A few years ago, in 2013, parts of Europe experienced what was called the “Horse Meat Scandal”. This was a huge issue at the time. What happened was that foods advertised as beef actually contained horse meat – often making up as much as 100% of the meat in the product. On top of this, a smaller number of foods contained pork instead of the advertised beef. While the undeclared and improperly declared meat did not pose a substantial health risk, the falsely advertised food generated lots of consumer complaints.
The source of the horse meat was traced to a slaughterhouse in Romania. Investigations showed that the meat that left the slaughterhouse was correctly labelled as horse meat. Distributors further down the chain claimed that the meat they received was labelled “beef” and that they labelled it accordingly after processing. It was reported that one of the distributors in the chain had falsified the documents regarding the horse meat.
Muslim and Jewish consumers were outraged at the idea that they had eaten pork and horse meat unknowingly. According to their religions, pork and horse meat are forbidden for consumption. On a wider scale, consumers and businesses lost trust in those that they bought from. Sales of frozen hamburgers fell as much as 43%. Whether or not people were okay with consuming the meat seemed to be a secondary concern to the main issue of false advertising – something that it seems could really hurt a business’s reputation.
Meat wholesalers who were found to be selling horse meat were under intense scrutiny. A Dutch wholesaler was arrested for his involvement along with the business’s interim director. Intentional mislabeling or not, distributors should be held accountable for negligence as well.
From this debacle, it should be obvious why proper food labelling is very important. From an ethical standpoint, there is always a moral obligation to truthfully reveal what a food item may contain. From a purely business standpoint, we can see that once the falsehoods are revealed, you lose trust – and trust is important for maintaining a relationship with your buyers.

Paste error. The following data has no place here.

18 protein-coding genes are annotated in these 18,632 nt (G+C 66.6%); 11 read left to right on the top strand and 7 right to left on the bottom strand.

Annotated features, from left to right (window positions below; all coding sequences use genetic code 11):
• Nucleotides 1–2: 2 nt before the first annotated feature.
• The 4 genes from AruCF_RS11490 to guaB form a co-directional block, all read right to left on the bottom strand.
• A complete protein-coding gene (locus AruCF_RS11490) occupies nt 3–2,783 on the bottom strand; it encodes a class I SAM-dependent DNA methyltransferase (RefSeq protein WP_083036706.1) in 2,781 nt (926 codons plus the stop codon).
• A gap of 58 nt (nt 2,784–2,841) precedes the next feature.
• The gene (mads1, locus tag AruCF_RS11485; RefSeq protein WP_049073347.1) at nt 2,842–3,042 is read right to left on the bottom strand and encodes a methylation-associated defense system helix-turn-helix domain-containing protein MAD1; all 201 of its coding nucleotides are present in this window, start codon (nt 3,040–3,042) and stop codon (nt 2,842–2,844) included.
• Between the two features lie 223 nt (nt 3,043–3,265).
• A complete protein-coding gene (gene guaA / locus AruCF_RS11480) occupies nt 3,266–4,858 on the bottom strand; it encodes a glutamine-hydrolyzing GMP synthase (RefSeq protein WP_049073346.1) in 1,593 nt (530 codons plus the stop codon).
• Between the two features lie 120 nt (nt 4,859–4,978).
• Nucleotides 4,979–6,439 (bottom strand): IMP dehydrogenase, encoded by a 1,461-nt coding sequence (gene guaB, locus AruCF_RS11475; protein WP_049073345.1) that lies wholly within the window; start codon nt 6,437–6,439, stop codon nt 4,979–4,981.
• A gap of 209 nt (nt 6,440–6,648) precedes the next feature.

Preventing such kinds of fraud and/or negligence is the role of food labels. It’s important for consumers to rely on food labels to tell them exactly what they are buying. That brings us to the basics of food labelling.
General characteristics of food labelling
Something that everyone is aware of is the “Ingredients” section of food packaging. It is a list of all the ingredients in a product. Tied to this section are the allergen warnings and nutritional information. Just these little bits of information give consumers an understanding of what a product contains as it pertains to their health and lifestyle. Health-conscious individuals may carefully monitor the number of calories and nutrients they consume. Individuals with dangerous allergies would be very thankful that a product’s packaging warns them of potentially harmful ingredients. Certain cultures and religions do not consume certain products. It is unethical to withhold information about what a product contains just to trick them into buying things they wouldn’t have otherwise.
Food labels should generally also contain information related to the usage of the product. How should the product be stored? How long should it be kept in the shelves or in the homes? A lot of food wastage can be attributed to date marking. Internal identification such as product and/or batch number as well as manufacture date are all important things in the verification of food products. Some items may need cooking instructions. After all, not everyone may know how to use your product.
Almost all food items contain the above basic information on their labels. However, there’s more information that a food product can contain, oftentimes adding to the product’s marketing. Food labels often identify a product. It can tell you who made the product and where it comes from. This has the advantage of branding. Buyers can be drawn to a brand that they trust, and labels are an identification of that brand.
While branding can certainly tell you who made the product, they can also emphasise where the product was made. Labels that clearly indicate which country a product comes from may influence the behaviour of consumers. People unconsciously attach qualities and characteristics to different geographical locations and labelling can help them associate those locations with the product. Products made locally may garner favour with some consumers as well. A sense of community and patriotism can be leveraged with the product to attract those who prefer to shop locally.
The bottom line of all of this: Food labels should truthfully and accurately explain what a food product contains and how to prepare it.